Daily Double Dynasty
April 29, 2005
Salt Lake Magazine
by Chad Nielsen
Ken Jennings owns the podium. He glances sideways at his opponents and cocks his eggish head before writing his answer. Really leaning into it. Driving the pen home like the sword of truth that it is. It's just a publicity gig at Westminster College, but his casual air can't hold back the will to win. Imagine the headlines: Jeopardy! champion loses trivia contest to giddy college senior. His answer is on the overhead: Who is Frederick the Great? That is correct. The audience glows with approval, and relief warms Jennings' face, at least until the next question.
Call it a warm-up. The Jeopardy! Ultimate Tournament of Champions is coming up, with a chance for Jennings to pad the $2.5 million he already bagged in 75 consecutive appearances on the show last year. In a three-day points match to be aired May 23-25, Jennings will face the two finalists, with $2 million on the line. If you've only got 15 minutes of fame, what a way to beat the buzzer.
Since his reign came to an end on November 30, 2004-he still can't say "H&R Block," the answer to the question he missed, without grimacing-Jennings' life has been a flurry of media appearances. Late Night with David Letterman, Barbara Walters, Nightline. In high gloss in Esquire and Vanity Fair. Hawking call plans on Cingular commercials. One morning over breakfast he caught himself on Good Morning America. "I'm at home eating cereal in my shorts and Diane Sawyer knows my name," he says, incredulous. "I sort of disassociate it. I separate myself from the public person-the one they're talking about."
But Ken Jennings is exactly who they're talking about on this wintry night at Westminster. The crowd descends onto campus like acolytes looking for a prophet: celebrity idolaters, game show groupies, grandparents of gifted children, and more than one aspiring trivia genius. They scoot across the quad like ants, looking for a crack to file into, and filling two auditoriums.
Jennings is "an unusual television star," says the presenter-not just because he looks the part of his day job as a software engineer, but "because Ken Jennings has actually become famous for being smart." Yes, even professors at this liberal arts college-an institution devoted to reason, judgment, and critical thinking-are gaga over a guy who remembers lots of stuff. The oracle of the Information Age imparts neither wisdom nor prophecy, but funny little random facts. Buzz Aldrin's mother's maiden name was Moon. Utah is the only state with an official cooking pot. Opossums have 13 nipples.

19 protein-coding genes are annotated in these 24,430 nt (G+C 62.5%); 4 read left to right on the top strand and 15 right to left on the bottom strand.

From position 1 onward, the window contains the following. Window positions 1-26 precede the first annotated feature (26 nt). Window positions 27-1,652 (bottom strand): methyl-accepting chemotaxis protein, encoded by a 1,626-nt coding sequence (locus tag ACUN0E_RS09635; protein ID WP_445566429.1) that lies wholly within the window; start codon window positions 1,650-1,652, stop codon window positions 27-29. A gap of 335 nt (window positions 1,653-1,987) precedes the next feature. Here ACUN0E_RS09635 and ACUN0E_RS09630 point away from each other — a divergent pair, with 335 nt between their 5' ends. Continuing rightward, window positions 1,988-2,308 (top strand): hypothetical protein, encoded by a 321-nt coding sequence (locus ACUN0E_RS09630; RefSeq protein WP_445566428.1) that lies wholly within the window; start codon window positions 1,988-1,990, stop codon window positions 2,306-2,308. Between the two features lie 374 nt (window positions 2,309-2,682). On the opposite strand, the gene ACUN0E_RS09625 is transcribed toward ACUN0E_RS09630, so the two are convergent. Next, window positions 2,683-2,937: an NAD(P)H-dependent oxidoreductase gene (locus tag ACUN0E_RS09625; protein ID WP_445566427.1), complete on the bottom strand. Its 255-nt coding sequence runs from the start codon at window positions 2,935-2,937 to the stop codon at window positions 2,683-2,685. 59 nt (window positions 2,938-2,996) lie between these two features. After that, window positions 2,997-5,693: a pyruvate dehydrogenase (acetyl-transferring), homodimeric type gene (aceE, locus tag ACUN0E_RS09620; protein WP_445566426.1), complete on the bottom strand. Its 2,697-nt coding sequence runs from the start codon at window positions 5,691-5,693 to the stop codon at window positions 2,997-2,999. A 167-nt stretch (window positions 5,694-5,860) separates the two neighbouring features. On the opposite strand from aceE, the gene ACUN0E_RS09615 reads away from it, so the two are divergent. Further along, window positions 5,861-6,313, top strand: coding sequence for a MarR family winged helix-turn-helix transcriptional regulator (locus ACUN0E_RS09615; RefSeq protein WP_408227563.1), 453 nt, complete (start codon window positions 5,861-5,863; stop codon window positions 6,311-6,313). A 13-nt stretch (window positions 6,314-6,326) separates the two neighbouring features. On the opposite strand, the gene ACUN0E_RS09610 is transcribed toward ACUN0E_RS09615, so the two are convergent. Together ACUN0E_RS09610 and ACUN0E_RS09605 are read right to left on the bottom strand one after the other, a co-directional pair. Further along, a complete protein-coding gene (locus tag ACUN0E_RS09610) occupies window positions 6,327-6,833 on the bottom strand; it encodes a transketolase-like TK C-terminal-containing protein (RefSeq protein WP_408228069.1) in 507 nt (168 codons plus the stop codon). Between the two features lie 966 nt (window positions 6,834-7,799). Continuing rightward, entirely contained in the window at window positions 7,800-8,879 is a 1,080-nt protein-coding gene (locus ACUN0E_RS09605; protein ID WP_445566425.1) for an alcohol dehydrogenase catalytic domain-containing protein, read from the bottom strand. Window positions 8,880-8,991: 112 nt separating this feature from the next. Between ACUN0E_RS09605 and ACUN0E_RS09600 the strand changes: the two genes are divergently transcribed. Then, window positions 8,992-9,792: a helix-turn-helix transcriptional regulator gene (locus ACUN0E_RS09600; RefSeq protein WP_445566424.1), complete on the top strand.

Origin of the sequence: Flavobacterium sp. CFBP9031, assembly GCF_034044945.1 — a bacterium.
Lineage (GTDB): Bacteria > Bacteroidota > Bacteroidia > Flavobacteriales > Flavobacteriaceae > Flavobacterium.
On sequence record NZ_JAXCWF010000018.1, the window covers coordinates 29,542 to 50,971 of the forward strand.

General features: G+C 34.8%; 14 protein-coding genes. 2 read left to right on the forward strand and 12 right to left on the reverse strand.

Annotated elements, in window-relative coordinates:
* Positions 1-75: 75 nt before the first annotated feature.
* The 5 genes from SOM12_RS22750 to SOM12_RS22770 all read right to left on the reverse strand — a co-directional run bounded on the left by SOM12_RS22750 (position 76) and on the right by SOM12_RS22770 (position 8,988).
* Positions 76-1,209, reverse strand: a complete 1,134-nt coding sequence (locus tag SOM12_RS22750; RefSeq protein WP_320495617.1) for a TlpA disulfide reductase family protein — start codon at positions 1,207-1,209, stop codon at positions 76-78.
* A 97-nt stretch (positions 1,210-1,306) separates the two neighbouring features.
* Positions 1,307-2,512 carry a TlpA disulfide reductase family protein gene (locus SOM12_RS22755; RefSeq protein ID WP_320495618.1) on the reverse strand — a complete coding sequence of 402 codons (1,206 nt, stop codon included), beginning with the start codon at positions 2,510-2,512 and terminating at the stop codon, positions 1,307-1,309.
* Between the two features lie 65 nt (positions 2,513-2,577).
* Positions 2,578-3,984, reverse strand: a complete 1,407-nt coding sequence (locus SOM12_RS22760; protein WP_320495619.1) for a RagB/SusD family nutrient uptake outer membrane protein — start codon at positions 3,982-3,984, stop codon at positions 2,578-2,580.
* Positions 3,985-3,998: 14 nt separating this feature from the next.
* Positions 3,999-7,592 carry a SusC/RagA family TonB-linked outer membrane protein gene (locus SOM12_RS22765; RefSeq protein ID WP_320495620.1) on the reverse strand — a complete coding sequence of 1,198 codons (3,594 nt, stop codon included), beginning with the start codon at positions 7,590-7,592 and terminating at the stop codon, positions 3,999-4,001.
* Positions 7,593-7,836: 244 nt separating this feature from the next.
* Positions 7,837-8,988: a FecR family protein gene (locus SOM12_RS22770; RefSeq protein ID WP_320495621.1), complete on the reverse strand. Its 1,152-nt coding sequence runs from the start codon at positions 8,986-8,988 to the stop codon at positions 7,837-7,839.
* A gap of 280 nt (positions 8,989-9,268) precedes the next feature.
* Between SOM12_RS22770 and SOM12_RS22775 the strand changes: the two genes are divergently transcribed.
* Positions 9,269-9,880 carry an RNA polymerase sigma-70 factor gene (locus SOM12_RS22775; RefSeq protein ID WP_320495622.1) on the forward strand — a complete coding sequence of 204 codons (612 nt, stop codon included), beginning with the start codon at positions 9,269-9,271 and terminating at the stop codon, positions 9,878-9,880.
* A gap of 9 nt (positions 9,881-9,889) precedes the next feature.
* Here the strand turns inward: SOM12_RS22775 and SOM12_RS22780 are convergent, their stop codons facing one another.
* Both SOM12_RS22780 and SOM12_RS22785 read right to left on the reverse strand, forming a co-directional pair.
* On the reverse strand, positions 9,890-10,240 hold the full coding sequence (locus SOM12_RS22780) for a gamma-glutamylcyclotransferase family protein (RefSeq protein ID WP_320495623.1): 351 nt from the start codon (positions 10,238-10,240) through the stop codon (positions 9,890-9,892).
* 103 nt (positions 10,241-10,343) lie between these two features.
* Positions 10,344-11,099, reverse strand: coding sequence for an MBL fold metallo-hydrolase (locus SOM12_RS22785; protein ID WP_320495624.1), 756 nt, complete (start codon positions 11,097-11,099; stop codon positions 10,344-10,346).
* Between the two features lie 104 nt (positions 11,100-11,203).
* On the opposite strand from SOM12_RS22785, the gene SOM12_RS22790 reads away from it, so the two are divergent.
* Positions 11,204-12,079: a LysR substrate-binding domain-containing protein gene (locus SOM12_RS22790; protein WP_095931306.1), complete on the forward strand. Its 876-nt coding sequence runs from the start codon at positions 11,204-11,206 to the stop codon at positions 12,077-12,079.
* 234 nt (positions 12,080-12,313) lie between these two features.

Sporting a lime-green shirt and pleated khakis, the 30-year-old Murray resident defends his new profession. "I think there is value in trivia," Jennings says. "I know what you're thinking: That's easy for me to say." The crowd titters at his jokes like a gaggle of teenage girls on a group date with Ryan Seacrest. He basks in their approval, waxing expansive on stories of his life as a bookworm, indulging in self-deprecating one-liners about how he was "too dumb"-wink, wink-to know the difference.
Random facts, he says, can get you interested in a new subject. And they're a great way to break the ice at cocktail parties. But for Jennings, a confessed information junkie, they mean so much more: "If I find out about a subject or something about which I realize I know nothing, it sort of taunts me, you know?"
"I have the idea that the great renaissance men of the past-you know, Benjamin Franklin or Leonardo da Vinci or whoever-they knew everything," he says. Of course, that's an unfair comparison. "Because there was less to know. Sure, Ben Franklin mastered every subject available, but in the late 18th century, how much did he have to know about computer science or movies of the 1970s or disco music?"
Later, Jennings faces off against Westminster senior Pepper Hayes and Professor David Goldsmith-himself a former College Jeopardy! contestant-in a friendly match. What is transcendentalism? What are the Carpathians? Who is Sir Walter Raleigh?
Of course, the champ wins, proving again his phenomenal powers of recall. After the show, out of the spotlight, a deflated Goldsmith throws a gentle jab at his celebrity opponent: Read about Bloom's Taxonomy, he says. In that breakdown of the hierarchy of cognitive capacities, the categories include comprehension, analysis, synthesis, application, and evaluation. Recalling random facts is ranked dead last. What is intellectual envy?